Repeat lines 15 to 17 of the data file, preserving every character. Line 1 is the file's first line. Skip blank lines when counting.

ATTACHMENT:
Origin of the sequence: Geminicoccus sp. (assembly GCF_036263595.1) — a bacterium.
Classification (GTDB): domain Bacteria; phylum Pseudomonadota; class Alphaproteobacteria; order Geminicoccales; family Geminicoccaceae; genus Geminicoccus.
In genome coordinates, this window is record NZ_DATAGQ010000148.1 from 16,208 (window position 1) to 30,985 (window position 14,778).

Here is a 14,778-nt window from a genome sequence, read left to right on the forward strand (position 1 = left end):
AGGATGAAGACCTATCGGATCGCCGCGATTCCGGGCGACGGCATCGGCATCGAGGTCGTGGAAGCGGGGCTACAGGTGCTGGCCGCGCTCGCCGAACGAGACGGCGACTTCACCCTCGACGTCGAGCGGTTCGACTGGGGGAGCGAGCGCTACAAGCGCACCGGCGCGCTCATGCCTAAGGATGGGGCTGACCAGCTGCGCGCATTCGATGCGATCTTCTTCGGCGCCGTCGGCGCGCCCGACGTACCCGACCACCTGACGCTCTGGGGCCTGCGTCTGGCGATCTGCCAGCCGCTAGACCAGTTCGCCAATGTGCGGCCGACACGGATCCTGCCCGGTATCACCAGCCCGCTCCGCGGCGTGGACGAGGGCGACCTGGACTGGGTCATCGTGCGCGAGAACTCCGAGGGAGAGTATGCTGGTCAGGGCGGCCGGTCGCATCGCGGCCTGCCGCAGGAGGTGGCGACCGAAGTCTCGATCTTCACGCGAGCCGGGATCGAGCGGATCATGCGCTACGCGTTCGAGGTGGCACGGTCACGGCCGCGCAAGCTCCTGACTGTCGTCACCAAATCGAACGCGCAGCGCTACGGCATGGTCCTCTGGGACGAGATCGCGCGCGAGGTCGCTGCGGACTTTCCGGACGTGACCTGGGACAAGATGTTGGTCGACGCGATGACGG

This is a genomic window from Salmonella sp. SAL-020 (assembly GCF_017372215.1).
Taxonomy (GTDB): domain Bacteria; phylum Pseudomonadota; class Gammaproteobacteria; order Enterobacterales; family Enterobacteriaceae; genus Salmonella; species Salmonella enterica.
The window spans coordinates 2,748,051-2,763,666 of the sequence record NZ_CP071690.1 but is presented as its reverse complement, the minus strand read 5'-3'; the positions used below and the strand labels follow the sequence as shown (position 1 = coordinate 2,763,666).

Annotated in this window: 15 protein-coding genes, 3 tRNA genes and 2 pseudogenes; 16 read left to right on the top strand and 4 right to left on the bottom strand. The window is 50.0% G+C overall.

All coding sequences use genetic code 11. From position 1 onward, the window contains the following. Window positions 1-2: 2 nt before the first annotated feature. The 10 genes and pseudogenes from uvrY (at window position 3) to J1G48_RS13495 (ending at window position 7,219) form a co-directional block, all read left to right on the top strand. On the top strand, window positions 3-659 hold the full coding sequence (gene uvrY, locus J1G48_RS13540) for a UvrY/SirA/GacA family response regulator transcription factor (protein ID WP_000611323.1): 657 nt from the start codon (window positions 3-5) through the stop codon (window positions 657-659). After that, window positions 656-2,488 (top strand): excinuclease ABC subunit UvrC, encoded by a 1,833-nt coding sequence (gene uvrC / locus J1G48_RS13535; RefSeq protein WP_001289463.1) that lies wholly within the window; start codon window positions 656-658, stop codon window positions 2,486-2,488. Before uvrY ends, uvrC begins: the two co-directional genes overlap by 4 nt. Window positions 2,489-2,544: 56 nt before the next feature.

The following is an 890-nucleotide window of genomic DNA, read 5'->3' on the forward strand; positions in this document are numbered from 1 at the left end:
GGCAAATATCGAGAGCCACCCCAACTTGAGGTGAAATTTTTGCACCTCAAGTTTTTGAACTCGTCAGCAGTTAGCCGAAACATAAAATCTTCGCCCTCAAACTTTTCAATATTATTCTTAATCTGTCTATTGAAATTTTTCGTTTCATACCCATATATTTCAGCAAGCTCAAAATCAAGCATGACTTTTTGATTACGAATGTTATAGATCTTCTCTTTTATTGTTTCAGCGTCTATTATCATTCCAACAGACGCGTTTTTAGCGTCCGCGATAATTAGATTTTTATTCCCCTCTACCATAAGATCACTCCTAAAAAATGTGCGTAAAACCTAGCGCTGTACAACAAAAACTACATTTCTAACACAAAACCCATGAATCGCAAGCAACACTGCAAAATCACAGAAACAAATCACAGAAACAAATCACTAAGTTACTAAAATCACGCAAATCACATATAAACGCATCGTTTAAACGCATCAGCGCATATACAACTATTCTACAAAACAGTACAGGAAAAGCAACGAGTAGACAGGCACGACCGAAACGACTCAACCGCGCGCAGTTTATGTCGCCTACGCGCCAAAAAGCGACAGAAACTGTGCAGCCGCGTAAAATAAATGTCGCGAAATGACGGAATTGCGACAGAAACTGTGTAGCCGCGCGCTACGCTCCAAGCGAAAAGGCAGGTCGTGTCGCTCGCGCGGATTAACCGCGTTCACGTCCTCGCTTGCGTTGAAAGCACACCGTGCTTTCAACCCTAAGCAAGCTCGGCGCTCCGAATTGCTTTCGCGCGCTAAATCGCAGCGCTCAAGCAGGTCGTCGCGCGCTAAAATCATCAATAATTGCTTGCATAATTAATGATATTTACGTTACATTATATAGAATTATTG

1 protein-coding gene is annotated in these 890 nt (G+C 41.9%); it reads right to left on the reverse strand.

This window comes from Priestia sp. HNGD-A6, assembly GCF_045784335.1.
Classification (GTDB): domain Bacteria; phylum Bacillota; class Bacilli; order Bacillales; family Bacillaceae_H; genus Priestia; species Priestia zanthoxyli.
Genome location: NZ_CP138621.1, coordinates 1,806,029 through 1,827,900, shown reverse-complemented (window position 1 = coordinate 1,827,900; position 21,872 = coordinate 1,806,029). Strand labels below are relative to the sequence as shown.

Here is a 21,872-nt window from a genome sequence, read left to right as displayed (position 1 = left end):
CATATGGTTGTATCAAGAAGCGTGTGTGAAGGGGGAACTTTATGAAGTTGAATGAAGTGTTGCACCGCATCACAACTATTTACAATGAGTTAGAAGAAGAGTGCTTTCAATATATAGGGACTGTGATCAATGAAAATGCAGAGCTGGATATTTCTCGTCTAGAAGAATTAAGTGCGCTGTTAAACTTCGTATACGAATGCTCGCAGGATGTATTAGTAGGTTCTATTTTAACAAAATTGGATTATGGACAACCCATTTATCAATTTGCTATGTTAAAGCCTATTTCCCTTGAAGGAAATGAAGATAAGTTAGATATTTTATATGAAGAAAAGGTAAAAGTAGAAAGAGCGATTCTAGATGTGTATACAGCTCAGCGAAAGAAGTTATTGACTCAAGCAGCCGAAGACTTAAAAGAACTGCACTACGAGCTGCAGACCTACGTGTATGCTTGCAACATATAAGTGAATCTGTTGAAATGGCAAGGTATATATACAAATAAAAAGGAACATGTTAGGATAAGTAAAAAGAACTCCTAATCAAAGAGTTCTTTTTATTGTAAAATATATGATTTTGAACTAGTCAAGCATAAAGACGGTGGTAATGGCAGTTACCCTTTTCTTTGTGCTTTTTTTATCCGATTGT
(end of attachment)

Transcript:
Classification (GTDB): domain Bacteria; phylum Bacillota; class Bacilli; order Bacillales; family Bacillaceae_H; genus Priestia; species Priestia zanthoxyli.
Genome location: NZ_CP138621.1, coordinates 1,806,029 through 1,827,900, shown reverse-complemented (window position 1 = coordinate 1,827,900; position 21,872 = coordinate 1,806,029). Strand labels below are relative to the sequence as shown.

Here is a 21,872-nt window from a genome sequence, read left to right as displayed (position 1 = left end):